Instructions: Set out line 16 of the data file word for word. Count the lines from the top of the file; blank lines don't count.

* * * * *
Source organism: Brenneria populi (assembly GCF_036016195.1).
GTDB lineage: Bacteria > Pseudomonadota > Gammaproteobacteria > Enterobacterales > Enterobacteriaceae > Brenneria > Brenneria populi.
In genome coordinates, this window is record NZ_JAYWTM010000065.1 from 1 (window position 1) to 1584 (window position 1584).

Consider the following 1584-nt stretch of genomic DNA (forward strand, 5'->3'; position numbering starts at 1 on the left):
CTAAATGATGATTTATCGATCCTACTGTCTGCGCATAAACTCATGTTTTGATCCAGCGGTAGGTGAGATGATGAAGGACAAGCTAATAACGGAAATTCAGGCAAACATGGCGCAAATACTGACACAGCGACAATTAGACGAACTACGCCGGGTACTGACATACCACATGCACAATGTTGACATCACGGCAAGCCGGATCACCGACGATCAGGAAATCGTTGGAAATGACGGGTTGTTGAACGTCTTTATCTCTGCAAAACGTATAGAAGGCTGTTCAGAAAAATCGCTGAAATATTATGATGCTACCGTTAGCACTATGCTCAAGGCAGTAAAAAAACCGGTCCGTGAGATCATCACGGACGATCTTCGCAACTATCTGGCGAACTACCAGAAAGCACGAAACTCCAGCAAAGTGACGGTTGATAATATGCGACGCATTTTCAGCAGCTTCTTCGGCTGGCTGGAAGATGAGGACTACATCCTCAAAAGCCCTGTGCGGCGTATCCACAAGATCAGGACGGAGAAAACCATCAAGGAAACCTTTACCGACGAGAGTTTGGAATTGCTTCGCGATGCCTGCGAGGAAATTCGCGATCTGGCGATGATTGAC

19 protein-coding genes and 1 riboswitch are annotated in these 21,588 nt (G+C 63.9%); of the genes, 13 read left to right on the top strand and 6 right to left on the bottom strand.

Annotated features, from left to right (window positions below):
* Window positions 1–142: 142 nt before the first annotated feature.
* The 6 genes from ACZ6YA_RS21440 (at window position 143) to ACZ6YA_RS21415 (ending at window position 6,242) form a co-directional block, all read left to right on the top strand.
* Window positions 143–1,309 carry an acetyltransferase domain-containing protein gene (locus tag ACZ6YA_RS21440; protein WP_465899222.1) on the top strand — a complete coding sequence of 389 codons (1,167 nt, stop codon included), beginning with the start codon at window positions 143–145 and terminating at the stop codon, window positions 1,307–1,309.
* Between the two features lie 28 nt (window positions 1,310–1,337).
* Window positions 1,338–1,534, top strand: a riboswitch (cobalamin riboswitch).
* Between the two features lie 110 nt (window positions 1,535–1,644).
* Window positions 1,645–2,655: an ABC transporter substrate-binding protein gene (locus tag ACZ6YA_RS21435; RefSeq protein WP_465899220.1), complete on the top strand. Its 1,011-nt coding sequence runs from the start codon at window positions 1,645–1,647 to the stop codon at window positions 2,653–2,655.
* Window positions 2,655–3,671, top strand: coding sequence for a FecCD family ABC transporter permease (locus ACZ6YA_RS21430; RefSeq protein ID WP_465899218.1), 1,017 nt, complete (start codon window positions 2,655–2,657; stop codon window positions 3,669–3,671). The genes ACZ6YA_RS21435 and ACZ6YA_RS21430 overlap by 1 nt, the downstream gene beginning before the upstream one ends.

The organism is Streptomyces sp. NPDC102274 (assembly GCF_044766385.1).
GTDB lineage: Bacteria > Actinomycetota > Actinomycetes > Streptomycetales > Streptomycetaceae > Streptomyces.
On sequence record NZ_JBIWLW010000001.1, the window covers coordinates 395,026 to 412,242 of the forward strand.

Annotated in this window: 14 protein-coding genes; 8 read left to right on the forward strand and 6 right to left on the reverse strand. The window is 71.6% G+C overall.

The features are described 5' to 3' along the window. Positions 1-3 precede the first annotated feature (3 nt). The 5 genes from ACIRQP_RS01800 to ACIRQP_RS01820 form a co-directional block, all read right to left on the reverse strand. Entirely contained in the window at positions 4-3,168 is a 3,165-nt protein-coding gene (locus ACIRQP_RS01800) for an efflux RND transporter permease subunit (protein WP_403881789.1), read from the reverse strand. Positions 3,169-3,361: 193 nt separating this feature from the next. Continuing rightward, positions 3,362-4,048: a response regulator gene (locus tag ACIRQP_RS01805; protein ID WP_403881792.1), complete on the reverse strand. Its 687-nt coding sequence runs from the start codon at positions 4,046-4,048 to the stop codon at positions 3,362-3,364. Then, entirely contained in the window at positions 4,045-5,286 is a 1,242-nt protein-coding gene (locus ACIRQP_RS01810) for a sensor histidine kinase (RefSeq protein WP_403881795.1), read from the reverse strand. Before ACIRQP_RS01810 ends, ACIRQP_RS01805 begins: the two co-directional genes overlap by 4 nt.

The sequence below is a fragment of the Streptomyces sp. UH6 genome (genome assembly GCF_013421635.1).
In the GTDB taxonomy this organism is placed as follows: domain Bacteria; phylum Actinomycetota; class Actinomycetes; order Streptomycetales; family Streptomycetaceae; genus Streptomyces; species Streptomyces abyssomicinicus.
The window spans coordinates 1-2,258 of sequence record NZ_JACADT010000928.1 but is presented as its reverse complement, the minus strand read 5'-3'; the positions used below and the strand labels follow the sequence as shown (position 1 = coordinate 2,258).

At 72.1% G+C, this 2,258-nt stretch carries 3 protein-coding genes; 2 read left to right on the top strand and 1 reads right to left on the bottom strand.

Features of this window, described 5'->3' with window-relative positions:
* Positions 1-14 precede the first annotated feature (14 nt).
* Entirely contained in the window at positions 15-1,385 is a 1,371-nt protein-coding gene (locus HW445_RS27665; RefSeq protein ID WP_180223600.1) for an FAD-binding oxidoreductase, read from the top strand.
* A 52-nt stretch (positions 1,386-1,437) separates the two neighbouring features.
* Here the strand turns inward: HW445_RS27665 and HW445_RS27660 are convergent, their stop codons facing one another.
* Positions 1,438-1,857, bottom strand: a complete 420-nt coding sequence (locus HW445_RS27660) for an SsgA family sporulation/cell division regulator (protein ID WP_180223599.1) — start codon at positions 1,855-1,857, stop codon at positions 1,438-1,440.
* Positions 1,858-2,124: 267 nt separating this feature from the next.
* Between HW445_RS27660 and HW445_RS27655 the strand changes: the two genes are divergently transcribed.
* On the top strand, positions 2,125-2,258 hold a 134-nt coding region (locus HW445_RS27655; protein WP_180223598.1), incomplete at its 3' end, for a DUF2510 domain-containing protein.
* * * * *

The organism is Streptomyces sp. NPDC102274 (assembly GCF_044766385.1).